One of the reasons I hope to start my child early to learn finance is not be ause in kiasu, but because, more than often I find myself buying similar items in possibly different designs and then regret this extra expense that I bought on impulse.
Also, looking back, my parents would always give me a fixed allowance since I stepped into Primary school. At first, I could not understand how to utilise my coins. Some days I even become generous enough to buy a sticker or ruler for my Friend, which result in me not having enough to perhaps buy an extra bread or "upgrade my mee with that extra bak Kwa".
As I grow up, from counting my coins every day, making my mini plans, and upgrading to counting notes makes me feel kind of accomplished and a grown up. Therefore, I also learnt to manage my mini finance and sort of learnt to be thrifty in a way. I still remembered, at a point in time, we were too poor to pay for electrical bills. When I emptied my piggy bank, those tears in my dad's eyes were GOLD. I was so elated and proud and thankful that my little bit of savings could bring us back electricity that month!
Besides having "only child syndrome" plus my multiple miscarriages, it made me probably dote on my Chloe many times more. In fact, she's the little princess in our household. Having many to dote her is a blessing of course. But it can also turn her into a spoilt brat. In fact, her temper is getting worse or people say : terrible 3s. I'm pretty sure many of us tend to buy toys or that extra Color pencil for our child if we have that extra cash or really hope to 'shut them up for that temporary peace of mind'. Sometimes to keep our sanity or pamper child, we ourselves also start to overspend.
Inspired from somewhere online some time ago, I decided to control spending (okAyyy like finallyyy) and also teach her the concepts of finance and calculation. About 3 months ago, I gave her a token / coin when she behaves well.
In her coin pouch, she built her little stash of opportunities. Every coin meant 1 small item she can buy in future. At the start, each time she brings her coin purse out, I will ask her to count and put in 5 coins. As time passes, it has now increased to 10 coins.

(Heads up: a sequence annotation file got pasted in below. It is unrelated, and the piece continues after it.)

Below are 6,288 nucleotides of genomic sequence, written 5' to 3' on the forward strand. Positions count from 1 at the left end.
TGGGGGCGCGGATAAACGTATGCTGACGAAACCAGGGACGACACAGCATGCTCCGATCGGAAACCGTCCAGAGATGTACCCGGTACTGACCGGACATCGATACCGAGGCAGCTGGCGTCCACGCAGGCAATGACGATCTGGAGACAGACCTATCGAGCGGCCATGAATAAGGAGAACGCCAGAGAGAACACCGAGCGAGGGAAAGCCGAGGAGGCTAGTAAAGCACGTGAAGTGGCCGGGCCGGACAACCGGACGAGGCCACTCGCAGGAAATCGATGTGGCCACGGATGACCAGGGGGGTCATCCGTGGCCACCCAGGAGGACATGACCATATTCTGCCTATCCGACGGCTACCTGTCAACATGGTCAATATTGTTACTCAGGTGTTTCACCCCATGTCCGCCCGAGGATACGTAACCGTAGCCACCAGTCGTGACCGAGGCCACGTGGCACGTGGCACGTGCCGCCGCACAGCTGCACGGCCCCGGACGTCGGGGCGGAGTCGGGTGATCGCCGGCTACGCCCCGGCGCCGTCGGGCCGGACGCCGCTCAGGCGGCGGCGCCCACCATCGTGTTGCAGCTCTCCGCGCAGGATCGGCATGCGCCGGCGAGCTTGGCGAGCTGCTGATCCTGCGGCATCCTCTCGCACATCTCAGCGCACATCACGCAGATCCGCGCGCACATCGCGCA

Every weekend, we will usually do grocery shopping or pop by a toy shop for her to play awhile inside. Since then, whenever she wants a toy/book/snack, she will be given a choice to utilise her coins. She also has to count her coin before, during and after each trip/buy.
- She is not allowed to buy same or similar toy unless she can give me a very good reason.
- Each toy cannot be above $20.
- Lower priced/ small toy - 1 coin
- As the value or size increases, I will demand more coins.
*counting her coins before, during and after each trip/buy if time & mood allows"
When making a choice, which I'm not agreeable or she's not agreeable, we will "debate" it out. And I will remind her to count her coins as well.
These coins are utlized on what she asks for, such as toys, books, snacks. Of course, things doesn't always go my way. Sometimes she can still throw tantrums and don't buy this method. But so far so good. At times she also decides to save for other items and forgo the current one she's looking at.
This sweet little one will decide to buy snacks for her classmates or for the family members occasionally. I remember her treating me to Bubbletea and she was the one who offered to 'treat' me. When reminded that will be 1 coin lesser, she will say do more good deeds or be nice girl and can earn her brownies (baby language of course). Really warms my heart.
So last week, she went on a school excursion to big box. And each student was asked to bring $10 and can buy up to 3 items of their choice (except sweets).
My bubbly ONLY bought a bunch of bananas back. She told her classmates and Teachers, my mummy is a monkey and she eats bananas. And I can have $9 back for mummy.
- I rarely eat banana. T_T 😓
- purpose unknown yet for saving her $9. 🤣
- Images retrieved online
Do you have parenting tips to share on teaching toddlers about finance?